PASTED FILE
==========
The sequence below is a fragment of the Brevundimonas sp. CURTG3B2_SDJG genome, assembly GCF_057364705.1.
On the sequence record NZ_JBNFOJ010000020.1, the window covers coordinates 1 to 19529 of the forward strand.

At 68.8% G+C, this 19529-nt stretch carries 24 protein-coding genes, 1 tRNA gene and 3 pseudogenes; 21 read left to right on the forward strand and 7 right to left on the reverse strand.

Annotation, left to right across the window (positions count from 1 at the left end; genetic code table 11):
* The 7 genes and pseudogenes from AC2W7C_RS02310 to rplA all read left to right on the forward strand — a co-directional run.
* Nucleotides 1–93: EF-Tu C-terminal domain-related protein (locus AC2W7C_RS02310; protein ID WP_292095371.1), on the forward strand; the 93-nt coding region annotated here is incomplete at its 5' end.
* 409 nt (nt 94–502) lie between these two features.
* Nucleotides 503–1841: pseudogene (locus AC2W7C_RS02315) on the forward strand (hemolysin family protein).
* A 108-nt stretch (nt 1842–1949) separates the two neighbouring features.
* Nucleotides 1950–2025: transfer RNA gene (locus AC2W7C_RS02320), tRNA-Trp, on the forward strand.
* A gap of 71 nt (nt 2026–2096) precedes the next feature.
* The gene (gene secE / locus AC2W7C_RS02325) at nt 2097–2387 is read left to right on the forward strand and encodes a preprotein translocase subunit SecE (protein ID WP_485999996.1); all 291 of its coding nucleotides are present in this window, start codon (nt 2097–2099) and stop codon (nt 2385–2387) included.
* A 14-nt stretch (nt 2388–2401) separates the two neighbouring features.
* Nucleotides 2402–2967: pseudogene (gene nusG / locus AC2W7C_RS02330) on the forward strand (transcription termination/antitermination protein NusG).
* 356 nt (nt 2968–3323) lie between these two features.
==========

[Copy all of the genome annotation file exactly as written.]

The sequence below is a fragment of the Brevundimonas sp. CURTG3B2_SDJG genome, assembly GCF_057364705.1.
On the sequence record NZ_JBNFOJ010000020.1, the window covers coordinates 1 to 19529 of the forward strand.

At 68.8% G+C, this 19529-nt stretch carries 24 protein-coding genes, 1 tRNA gene and 3 pseudogenes; 21 read left to right on the forward strand and 7 right to left on the reverse strand.

Annotation, left to right across the window (positions count from 1 at the left end; genetic code table 11):
* The 7 genes and pseudogenes from AC2W7C_RS02310 to rplA all read left to right on the forward strand — a co-directional run.
* Nucleotides 1–93: EF-Tu C-terminal domain-related protein (locus AC2W7C_RS02310; protein ID WP_292095371.1), on the forward strand; the 93-nt coding region annotated here is incomplete at its 5' end.
* 409 nt (nt 94–502) lie between these two features.
* Nucleotides 503–1841: pseudogene (locus AC2W7C_RS02315) on the forward strand (hemolysin family protein).
* A 108-nt stretch (nt 1842–1949) separates the two neighbouring features.
* Nucleotides 1950–2025: transfer RNA gene (locus AC2W7C_RS02320), tRNA-Trp, on the forward strand.
* A gap of 71 nt (nt 2026–2096) precedes the next feature.
* The gene (gene secE / locus AC2W7C_RS02325) at nt 2097–2387 is read left to right on the forward strand and encodes a preprotein translocase subunit SecE (protein ID WP_485999996.1); all 291 of its coding nucleotides are present in this window, start codon (nt 2097–2099) and stop codon (nt 2385–2387) included.
* A 14-nt stretch (nt 2388–2401) separates the two neighbouring features.
* Nucleotides 2402–2967: pseudogene (gene nusG / locus AC2W7C_RS02330) on the forward strand (transcription termination/antitermination protein NusG).
* 356 nt (nt 2968–3323) lie between these two features.